I discussed at length one of my favorite characters, Charles Thomson, the secretary of the Continental Congress and close friend of Ben Franklin. Born in County Derry, Thomson was known as “the Sam Adams of Philadelphia.”
When Parliament passed its first attempt to tax the Americans, the Stamp Act of 1765, a discouraged Franklin wrote Thomson from London that “the sun of liberty is set, and Americans must light the lamps of industry and economy.”
Thomson replied: “Be assured that we shall light torches of a very different sort.”
I added stories about the Irish at Bunker Hill, focusing on Colonel John Stark and his New Hampshire regiment, which had Irish names by the dozen on their muster list. Stark changed the course of American history by foreseeing the British plan — to attack along the Mystic River beach and assault the Bunker Hill fort from the rear. If they had succeeded, the Revolution would have collapsed.
Stark put two hundred of his best sharpshooters behind an improvised stone wall on the beach and cut this “flying column” to pieces. The dismayed British were forced to resort to a costly frontal assault on the fort and the men behind a rail fence at its base.
After lunch we boarded our bus for a visit to Valley Forge. On the way, I talked about the importance of George Washington and his regular army. They were the soldiers who had won the war. When the struggle began, Congress thought they could rely on militia — amateur soldiers called from their homes for a few months’ service. But they were often intimidated by Britain’s professional soldiers, backed by cannon and cavalry. Soon the militia grew reluctant to serve.
I told how the New Jersey militia had been called out in 1776 when Washington and his soldiers were retreating after their defeats in and around New York City. Only one thousand out of 17 thousand men on the state’s muster rolls had responded. The reason, Washington saw, was “the want of a regular army to look the enemy in the face.” Keeping regular American army in the war became the centerpiece of his strategy.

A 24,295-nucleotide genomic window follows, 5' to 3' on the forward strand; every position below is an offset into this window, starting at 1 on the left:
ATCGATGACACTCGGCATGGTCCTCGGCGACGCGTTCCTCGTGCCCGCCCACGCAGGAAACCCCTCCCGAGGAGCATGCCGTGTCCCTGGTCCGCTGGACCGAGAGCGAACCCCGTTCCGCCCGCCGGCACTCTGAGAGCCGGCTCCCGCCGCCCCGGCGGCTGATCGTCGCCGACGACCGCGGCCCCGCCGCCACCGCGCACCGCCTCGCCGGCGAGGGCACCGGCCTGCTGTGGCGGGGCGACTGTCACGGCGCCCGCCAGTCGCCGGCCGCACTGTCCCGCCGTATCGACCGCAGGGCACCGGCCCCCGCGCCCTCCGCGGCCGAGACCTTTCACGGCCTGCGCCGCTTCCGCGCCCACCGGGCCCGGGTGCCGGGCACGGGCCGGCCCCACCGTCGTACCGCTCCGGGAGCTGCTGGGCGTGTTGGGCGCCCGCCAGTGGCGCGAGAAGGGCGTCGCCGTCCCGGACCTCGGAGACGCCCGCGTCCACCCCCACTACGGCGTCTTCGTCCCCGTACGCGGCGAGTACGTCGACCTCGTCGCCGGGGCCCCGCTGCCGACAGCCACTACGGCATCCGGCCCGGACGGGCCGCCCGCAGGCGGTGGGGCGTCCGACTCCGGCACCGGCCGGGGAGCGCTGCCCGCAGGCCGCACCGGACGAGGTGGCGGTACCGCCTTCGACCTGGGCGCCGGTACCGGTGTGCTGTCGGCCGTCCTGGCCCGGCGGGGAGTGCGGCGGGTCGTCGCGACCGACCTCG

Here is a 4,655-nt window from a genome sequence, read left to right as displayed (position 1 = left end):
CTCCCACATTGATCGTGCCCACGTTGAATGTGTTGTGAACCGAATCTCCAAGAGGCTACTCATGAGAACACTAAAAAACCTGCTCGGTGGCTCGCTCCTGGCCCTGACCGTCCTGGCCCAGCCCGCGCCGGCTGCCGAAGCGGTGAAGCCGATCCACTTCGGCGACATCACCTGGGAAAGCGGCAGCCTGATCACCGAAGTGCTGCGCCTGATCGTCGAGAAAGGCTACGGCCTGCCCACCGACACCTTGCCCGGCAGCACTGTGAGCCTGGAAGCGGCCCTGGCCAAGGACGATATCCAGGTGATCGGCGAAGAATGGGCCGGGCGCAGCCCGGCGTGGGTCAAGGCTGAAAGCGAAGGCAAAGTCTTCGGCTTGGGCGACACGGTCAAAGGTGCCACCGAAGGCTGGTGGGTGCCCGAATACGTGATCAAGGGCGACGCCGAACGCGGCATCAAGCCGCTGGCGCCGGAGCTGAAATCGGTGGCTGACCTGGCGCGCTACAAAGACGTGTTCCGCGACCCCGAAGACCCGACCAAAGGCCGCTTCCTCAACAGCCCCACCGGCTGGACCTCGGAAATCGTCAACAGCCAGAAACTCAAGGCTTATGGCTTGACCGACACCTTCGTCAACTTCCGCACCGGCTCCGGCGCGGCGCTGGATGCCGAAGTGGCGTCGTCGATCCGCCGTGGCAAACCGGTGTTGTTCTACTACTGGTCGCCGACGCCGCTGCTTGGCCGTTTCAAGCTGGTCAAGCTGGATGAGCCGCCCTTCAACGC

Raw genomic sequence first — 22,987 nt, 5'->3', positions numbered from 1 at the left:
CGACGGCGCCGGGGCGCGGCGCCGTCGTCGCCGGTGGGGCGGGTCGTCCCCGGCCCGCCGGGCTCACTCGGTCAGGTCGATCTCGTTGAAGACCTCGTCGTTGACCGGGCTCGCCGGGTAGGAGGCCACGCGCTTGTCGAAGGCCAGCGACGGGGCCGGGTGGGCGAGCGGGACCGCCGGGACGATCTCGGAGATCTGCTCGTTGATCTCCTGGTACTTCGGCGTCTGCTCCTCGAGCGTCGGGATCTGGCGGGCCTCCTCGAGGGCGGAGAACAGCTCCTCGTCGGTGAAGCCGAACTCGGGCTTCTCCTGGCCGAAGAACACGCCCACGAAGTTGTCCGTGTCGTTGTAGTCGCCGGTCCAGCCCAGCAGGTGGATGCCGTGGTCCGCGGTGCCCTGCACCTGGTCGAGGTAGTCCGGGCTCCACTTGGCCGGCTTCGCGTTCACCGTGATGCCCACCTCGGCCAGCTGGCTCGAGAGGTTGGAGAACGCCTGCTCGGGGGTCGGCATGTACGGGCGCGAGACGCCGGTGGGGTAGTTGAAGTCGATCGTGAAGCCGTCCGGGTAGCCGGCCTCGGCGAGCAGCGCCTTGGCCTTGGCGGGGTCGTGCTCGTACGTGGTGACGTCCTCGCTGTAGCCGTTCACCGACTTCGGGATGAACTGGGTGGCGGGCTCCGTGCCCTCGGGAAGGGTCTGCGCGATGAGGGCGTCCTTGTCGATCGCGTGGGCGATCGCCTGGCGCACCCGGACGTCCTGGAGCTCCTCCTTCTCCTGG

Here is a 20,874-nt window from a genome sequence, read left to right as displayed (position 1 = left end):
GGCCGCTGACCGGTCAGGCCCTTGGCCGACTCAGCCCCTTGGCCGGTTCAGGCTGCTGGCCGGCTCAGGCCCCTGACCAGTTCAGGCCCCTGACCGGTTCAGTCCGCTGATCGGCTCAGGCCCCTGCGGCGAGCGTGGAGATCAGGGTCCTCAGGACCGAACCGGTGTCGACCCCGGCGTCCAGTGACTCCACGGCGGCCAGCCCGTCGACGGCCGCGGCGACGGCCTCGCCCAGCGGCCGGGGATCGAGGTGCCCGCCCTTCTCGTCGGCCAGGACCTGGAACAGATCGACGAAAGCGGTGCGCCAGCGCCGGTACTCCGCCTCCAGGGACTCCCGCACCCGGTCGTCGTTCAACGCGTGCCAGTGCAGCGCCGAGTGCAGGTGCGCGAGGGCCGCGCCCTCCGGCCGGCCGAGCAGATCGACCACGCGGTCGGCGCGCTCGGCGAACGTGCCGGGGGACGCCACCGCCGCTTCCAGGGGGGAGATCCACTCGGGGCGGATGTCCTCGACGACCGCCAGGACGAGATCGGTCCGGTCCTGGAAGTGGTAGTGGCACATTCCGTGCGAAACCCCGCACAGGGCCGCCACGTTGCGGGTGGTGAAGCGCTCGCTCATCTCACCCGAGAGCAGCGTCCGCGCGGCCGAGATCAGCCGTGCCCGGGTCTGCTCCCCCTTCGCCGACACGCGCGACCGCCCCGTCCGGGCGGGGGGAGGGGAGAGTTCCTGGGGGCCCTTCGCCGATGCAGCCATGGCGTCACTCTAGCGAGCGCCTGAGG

At Valley Forge, I had arranged for the younger Kennedys to be allowed to pick up and examine muskets and other artifacts at the Visitors Center. The boys had a marvelous time imagining themselves sniping at redcoats. I told how grim life had been at Valley Forge in 1778 — food had run short, uniforms and shoes had deteriorated. Over 300 officers had resigned and 2,000 men deserted to the British army, which was living in relative comfort in nearby Philadelphia.
But the ordeal had a marvelously happy ending — the arrival of the news that Ben Franklin had signed a treaty of alliance with France, making the most powerful nation in Europe our ally. I told how an ecstatic Marquis de Lafayette had rushed to Washington’s headquarters when he heard the news and kissed the startled commander in chief on both cheeks.
On the bus back to Philadelphia, Senator Kennedy was in a jovial mood. He told me how much they all had enjoyed the day. Then, with a twinkle in his eyes, he asked: “Tom, I have a question about those sixteen thousand militia guys in New Jersey who didn’t turn out in 1776 — they were all Republicans, right?”
That was an easy question for an historian who had grown up with a father and grandfather who never voted anything but the straight Democratic ticket. “Senator,” I said. “I didn’t realize you’d been doing such deep research. Of course they were!” It was the perfect Irish-American ending to a day I would never forget.
I sat down at my computer and
e-mailed the dedication of Now We Are Enemies to American History Press: “In memory of Senator Edward Kennedy, my favorite Bostonian and a fellow admirer of America’s Revolutionary
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